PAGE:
Beekeeper keeps the hives thriving in Moses Lake
Beekeeper keeps the hives thriving in Moses Lake
By CHANET STEVENSON
Jan. 01, 2018
MOSES LAKE, Wash. (AP) — With winter now upon us and temperatures dipping into the mid- to low 20s, the honey bees at Grigg Apiaries, Inc. have been tucked away for the season. About 8,000 hives keep alive and warm while residing in Travis and Brandy Grigg's shop, awaiting the day when they will be released once more.
"We are always checking health and feed supply," said Travis.
In January, the bees will be put back to work, pollinating orchards and fields throughout California, Washington and Montana. Come summer their honey will be extracted and carefully packaged for sale.
Grigg Apiaries incorporated in April of 1971 in Harper, Oregon. From there, the business expanded to Washington, then to California and finally to Montana.
Travis is a fourth-generation beekeeper. After graduating high school in 2001, he attended lineman school and began building power lines shortly thereafter.
In the summer of 2004, Travis returned home to Moses Lake to help his dad, Allen, who owned Grigg Apiaries at that time. That September, Travis and Brandy first met while at the bowling alley with some friends, and were later married in September of 2007. They now have three children: sons Corbin and Sheldon and daughter Ivy.
In 2008, Travis bought into the company for a 10 percent share. Then in January of 2015 he and Brandy purchased Grigg Apiaries, taking 100 percent ownership of the company.
Beekeeping is not an easy business to break into, Travis explained. To achieve a thriving workforce requires the right weather, pollen, nectar and of course bees.
"It takes a lot of feed and healthy bees to do that," he said. "It's almost impossible to start off with nothing (bees). You'd have to buy someone else out."
To start a hive, the bees are placed into wooden boxes with window screens on two of the sides. The bees then go to work building up the hive, which takes quite a while to do, Travis said. The Griggs have all of their boxes painted white, and each one is labeled and branded.
The average lifespan for a hive is 4-8 months, and if the hive gets too hot or crowded, the bees will fly away.
Queen bees are replaced frequently, Brandy said. Unlike the average worker bee, queens are bigger and longer. When a new queen bee is introduced into a hive, it is placed inside the box within its own personal cage. The cage is enclosed with a sugary, candy substance through which the worker bees will chew to release their new queen into the hive. This gives the queen time to acclimate to her new home without the rest of the hive attacking her first, Travis explained.
The bees can be fed with sugar water or corn syrup. They are fed regularly while they are working to keep them healthy, during which time their feed supply and health are checked on every 10 days. They are not fed during production times, however, so as not to add any excess sugar to the raw honey the Griggs specialize in.
This same process is repeated to keep their hives going.
"We'll take a really good hive and make another hive out of it," Travis said.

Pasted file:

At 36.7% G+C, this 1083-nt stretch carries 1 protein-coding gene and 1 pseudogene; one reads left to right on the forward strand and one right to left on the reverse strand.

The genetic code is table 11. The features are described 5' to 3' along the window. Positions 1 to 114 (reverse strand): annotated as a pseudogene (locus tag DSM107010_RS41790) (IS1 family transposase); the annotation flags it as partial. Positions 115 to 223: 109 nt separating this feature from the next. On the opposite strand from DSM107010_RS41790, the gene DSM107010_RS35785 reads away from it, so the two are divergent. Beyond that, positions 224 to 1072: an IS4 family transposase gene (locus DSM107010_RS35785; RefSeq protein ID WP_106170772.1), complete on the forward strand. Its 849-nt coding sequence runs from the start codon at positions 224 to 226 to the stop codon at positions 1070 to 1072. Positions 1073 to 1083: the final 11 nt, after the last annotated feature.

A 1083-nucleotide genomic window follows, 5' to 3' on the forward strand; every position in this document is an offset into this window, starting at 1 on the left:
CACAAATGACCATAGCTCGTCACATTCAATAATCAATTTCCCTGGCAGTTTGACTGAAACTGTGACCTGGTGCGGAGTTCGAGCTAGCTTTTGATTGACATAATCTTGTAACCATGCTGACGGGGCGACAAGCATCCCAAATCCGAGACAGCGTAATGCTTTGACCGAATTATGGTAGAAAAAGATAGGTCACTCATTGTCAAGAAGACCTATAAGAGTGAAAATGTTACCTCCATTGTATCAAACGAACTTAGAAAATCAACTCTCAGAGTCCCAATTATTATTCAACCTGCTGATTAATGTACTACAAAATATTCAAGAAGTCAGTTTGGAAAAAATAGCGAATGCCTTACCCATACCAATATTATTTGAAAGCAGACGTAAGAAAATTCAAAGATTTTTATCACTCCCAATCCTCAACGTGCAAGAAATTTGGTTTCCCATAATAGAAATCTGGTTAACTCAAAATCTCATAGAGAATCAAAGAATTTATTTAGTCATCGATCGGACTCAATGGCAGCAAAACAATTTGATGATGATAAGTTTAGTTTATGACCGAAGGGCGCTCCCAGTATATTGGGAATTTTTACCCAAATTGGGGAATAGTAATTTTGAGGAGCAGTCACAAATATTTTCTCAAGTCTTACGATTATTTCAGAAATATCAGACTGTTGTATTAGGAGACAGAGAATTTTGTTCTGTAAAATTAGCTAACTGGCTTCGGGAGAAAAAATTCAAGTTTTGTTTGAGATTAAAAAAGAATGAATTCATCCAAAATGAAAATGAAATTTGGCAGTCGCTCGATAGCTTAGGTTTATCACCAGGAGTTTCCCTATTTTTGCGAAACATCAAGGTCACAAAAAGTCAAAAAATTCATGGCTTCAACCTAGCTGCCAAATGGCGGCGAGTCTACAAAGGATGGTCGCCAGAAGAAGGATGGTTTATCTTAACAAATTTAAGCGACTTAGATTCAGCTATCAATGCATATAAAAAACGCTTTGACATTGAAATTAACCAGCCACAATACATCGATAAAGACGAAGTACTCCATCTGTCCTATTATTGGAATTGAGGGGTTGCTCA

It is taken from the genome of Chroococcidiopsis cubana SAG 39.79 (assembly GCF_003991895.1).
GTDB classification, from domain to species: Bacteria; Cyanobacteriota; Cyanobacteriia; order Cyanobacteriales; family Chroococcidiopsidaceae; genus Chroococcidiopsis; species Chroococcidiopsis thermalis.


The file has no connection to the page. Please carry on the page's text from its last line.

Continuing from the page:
The honey bees begin their work in California. All of the bees are shipped down in January to pollinate the almond trees, where they will remain until March. From there, they are brought back to Moses Lake to pollinate fruit, including peaches, apricots, pears and apples.
Then from May through August, the swarm is divided up, sending some worker bees to Bellingham to pollinate the blueberries and raspberries, while others are sent off to Montana for the honey crop and to pollinate canola. The rest of the swarm remains in Washington during that time. Come September, all of the bees are then pulled back to Washington to pollinate the buckwheat.
Around October the bees are brought back into the shop where they will remain throughout the winter. Carbon dioxide levels, temperature and humidity are all controlled within the shop, and the Griggs are able to keep a close eye on everything using the internet and systems set up to alert them and send text and email notifications if anything is off.
The bees do their flying during the day and return to the hive at night. Because of this, the Griggs only move their bees at night to avoid losing as many worker bees as possible.
When the bees are shipped back to Moses Lake, they are kept within their lots so that the different types of honey will not be mixed during extraction.
To extract the honey, the frames are first removed from the boxes by machine. The frames are then sent down the line where the caps of bees wax are removed. The honey and caps are then moved down to a spinner that separates the honey from the wax. Empty frames are then removed as well.
The frames then proceed to the extractor where they are spun again to remove the honey. The honey is fed into the clarifier where any excess wax will separate and rise to the surface to be removed. It is then packaged and ready for market.
The Griggs sell most of their honey at wholesale said Brandy. They also offer 1-gallon buckets, quarts, and 16-ounce glass jars of honey. Other products include honey sticks, candles, lip balm and raw beeswax.
Their products are available for sale in Moses Lake at Country Fabrics and Settlers Country Market, and at Mi Cocinita and Groceries and Settlers Country Market in Ephrata.
Because raw honey has no expiration date, Brandy explained, their honey is perfect to be stored and used as needed.
Information from: Columbia Basin Herald, http://www.columbiabasinherald.com